Venture capitalist Brianne Kimmel says venture investing requires a certain mindset.
“The best VCs are deeply paranoid and always on the lookout for what’s next or what we’ve missed. A big part of what we do is research,” Kimmel said.
For Kimmel, who launched Los Angeles-based Worklife Ventures in late 2019 and has since raised two funds totaling $45 million with high-profile backers Marc Andreessen and Zoom Video Communications CEO Eric Yuan, is focused much of this research on the changing work-life balance in the US hardly recognizes the workaholic syndrome of previous tech booms. And the effort came before Covid led to an even greater societal reckoning with the nature of the traditional workplace.
“A lot of my early investments were in remote teams and helping founders build the tools to work from home and live a more flexible lifestyle,” said Kimmel, who is 34. “This started as a passion project as an angel investor talking about remote work before the pandemic started,” she said.
Kimmel’s Worklife Ventures has invested in 50 startups to scale small businesses for freelancers, entrepreneurs, and creatives to work remotely, productively, and make connections far beyond the traditional office environment. Nine of them are worth over $1 billion, including virtual events platform Hopin, website builder Webflow, and audio-based social app Clubhouse.
Building on its network of connections that grew from leading a startup initiative for enterprise software company Zendesk, the VC firm makes about 20 new investments in the $1 million to $2 million range each year. “We now have a collection of companies committed to transforming work. Kids today would rather be YouTubers than astronauts,” Kimmel said.
Even as workplaces reopen, more workers are choosing to stay at home, where they can be productive and balance work with their personal lives, according to a recent Pew Research Center survey of nearly 6,000 adults. About half would look for a new job if they had to return to the office full-time, according to a Worklife Ventures survey of 575 employees at tech companies.
Remote work should continue to be an important factor in the job market, but it could pose a challenge for Kimmel, who ran Worklife Ventures alone for two years, to keep up the momentum — and reviews — from the pandemic upturn while dealing with a difficult economic climate. She recently fired two managers and hired former Zendesk colleague Linda Lin in their place to work with founders on go-to-market strategies, including revenue operations, growth and monetization, and scaling. Clubhouse and Hopin raised big funds on ratings in excess of $1 billion, but these once red-hot newcomers have since cut staff due to slowdowns.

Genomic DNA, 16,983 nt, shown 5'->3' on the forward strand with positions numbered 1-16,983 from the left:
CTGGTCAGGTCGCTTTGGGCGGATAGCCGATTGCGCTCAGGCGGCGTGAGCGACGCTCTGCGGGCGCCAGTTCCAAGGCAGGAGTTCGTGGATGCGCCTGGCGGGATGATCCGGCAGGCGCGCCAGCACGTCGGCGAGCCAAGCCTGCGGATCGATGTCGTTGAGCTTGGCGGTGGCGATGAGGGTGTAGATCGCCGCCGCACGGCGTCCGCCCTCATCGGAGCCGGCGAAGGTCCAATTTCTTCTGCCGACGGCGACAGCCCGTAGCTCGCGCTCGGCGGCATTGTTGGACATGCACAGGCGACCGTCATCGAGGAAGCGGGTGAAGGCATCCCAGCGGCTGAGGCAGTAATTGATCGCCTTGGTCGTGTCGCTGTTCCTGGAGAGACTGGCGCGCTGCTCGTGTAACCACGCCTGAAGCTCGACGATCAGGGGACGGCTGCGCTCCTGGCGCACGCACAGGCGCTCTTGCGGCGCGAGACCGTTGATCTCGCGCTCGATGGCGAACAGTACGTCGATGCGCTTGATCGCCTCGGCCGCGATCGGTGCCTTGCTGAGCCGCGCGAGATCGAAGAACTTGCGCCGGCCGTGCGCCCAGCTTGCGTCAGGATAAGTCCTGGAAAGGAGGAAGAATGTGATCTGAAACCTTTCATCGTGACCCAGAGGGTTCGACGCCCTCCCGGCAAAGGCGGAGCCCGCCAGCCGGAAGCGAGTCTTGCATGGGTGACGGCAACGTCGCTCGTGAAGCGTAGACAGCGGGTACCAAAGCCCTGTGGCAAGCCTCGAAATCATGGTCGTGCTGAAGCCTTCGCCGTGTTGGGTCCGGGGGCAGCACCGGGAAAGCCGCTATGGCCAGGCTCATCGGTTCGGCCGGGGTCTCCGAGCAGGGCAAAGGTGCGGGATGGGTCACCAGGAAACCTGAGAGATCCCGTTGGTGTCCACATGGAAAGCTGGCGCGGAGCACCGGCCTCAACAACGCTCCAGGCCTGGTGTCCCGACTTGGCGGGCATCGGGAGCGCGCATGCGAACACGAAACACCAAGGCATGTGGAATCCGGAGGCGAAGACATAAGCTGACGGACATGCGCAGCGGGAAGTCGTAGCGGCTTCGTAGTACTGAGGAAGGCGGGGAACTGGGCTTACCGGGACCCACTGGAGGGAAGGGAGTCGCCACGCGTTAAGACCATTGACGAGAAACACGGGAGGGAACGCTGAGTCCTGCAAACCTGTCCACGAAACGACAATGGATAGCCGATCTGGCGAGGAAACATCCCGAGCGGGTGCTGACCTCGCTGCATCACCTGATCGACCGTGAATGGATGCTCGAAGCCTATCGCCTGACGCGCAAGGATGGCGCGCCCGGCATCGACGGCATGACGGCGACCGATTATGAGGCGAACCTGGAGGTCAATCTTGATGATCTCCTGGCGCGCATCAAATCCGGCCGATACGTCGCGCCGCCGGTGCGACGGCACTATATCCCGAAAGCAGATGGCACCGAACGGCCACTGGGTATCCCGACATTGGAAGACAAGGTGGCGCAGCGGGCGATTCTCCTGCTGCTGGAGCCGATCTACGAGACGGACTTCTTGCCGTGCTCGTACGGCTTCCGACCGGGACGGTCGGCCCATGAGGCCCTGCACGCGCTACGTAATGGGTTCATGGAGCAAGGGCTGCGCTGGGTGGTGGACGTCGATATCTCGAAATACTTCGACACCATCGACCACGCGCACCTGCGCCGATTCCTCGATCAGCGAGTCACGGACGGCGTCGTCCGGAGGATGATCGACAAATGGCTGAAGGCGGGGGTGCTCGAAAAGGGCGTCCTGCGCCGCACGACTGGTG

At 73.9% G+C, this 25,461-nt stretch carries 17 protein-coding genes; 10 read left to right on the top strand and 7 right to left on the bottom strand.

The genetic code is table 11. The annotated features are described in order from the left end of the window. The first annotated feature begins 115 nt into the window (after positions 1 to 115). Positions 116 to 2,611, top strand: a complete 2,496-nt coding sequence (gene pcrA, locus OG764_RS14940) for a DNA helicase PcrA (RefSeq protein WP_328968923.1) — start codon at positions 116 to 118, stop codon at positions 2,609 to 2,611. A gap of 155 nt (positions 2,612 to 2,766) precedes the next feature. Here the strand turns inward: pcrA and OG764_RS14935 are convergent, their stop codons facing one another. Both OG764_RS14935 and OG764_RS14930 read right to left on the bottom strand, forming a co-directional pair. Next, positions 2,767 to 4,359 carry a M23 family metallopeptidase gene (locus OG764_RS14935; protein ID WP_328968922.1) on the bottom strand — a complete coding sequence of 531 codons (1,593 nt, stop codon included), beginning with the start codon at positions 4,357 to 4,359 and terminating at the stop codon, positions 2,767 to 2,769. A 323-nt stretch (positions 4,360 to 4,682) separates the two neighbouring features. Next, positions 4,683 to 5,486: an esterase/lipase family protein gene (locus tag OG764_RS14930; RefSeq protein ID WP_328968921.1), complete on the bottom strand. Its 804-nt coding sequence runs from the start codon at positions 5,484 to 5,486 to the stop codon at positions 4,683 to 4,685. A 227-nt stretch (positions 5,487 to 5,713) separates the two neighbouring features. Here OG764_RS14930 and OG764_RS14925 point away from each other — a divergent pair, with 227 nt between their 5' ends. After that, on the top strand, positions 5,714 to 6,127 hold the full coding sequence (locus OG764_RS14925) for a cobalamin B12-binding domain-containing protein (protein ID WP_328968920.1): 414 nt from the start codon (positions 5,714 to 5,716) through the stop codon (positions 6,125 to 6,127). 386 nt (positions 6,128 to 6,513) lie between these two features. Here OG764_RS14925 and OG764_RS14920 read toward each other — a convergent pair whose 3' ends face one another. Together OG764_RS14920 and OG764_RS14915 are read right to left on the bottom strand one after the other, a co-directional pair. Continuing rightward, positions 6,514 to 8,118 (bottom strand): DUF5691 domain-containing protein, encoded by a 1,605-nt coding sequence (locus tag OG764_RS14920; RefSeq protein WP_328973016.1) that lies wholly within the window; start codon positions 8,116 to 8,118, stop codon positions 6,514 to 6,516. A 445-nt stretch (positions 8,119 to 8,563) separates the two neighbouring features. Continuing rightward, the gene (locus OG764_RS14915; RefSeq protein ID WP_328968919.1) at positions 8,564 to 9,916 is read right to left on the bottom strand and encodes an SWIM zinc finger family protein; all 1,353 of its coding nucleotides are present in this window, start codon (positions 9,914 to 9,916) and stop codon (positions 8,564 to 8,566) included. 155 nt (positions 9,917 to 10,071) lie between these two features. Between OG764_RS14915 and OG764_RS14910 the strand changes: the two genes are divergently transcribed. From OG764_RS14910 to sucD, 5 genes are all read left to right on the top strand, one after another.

In a letter to her investors about the cost cuts, Kimmel said reduced marketing spend is a function of the macro climate and the VC firm “will spend the next two quarters building deep, robust playbooks for founders.”
Worklife Ventures holds weekly meetings for the founders of its portfolio companies to seek advice from successful Silicon Valley operators.
All of this is a far cry from Kimmel’s upbringing in Youngstown, Ohio, to a working-class family of Ukrainian immigrants who worked in the city’s steel and auto industries. Like Youngstown, which is evolving from the rust industry into a technology-oriented company, she found new horizons in the digital world. After getting her degree in journalism from Kent State University and desperate to move away, she ended up in Sydney and worked in an advertising agency for five years. When she returned to the US, she got a job in San Francisco at Expedia, where she ran social media roles for three years, taught classes at the general assembly of an entrepreneurial education organization for four years, and broke through when she got her Rebranded coursework into its own unit, SaaS School, a biannual workshop for entrepreneurs to learn from fast-growing software companies. Her concept for worklife ventures was developed at Zendesk, leading its startup programs and building a base of accelerators, incubators and VC firms.
Kimmel, whose boyfriend is actor Jimmy Yang, is a super connector. She has a network of 30,000 professional friends and colleagues and 80,000 followers on Twitter. She recently opened Worklife Studios in LA’s hip Silver Lake neighborhood to host events and salons for techies, artists and creatives – and to differentiate her approach from the traditional office and VC dinners more traditionally used for industry networking.
Getting started with angel investing almost came naturally to her, but the spark came after reading Zendesk CEO and co-founder Mikkel Svane’s book, Startupland, about his experiences building a business. She wrote small checks for startups ranging from $1,000 to $5,000 at the beginning and helped founders access heavyweight investors like Andreessen Horowitz and Founders Fund to grow their small businesses. At a corporate event, she met VC Christoph Janz, a business angel at Zendesk and managing partner at the Berlin VC firm Point Nine Capital. Kimmel pitched him her idea for a fund focused on reshaping work for individual fulfillment, investing in tools like podcasting, influencer adoption campaigns, and community platforms to help freelancers and creatives become self-starters and advance their careers to pursue. Janz invested in Kimmel’s first fund in 2019.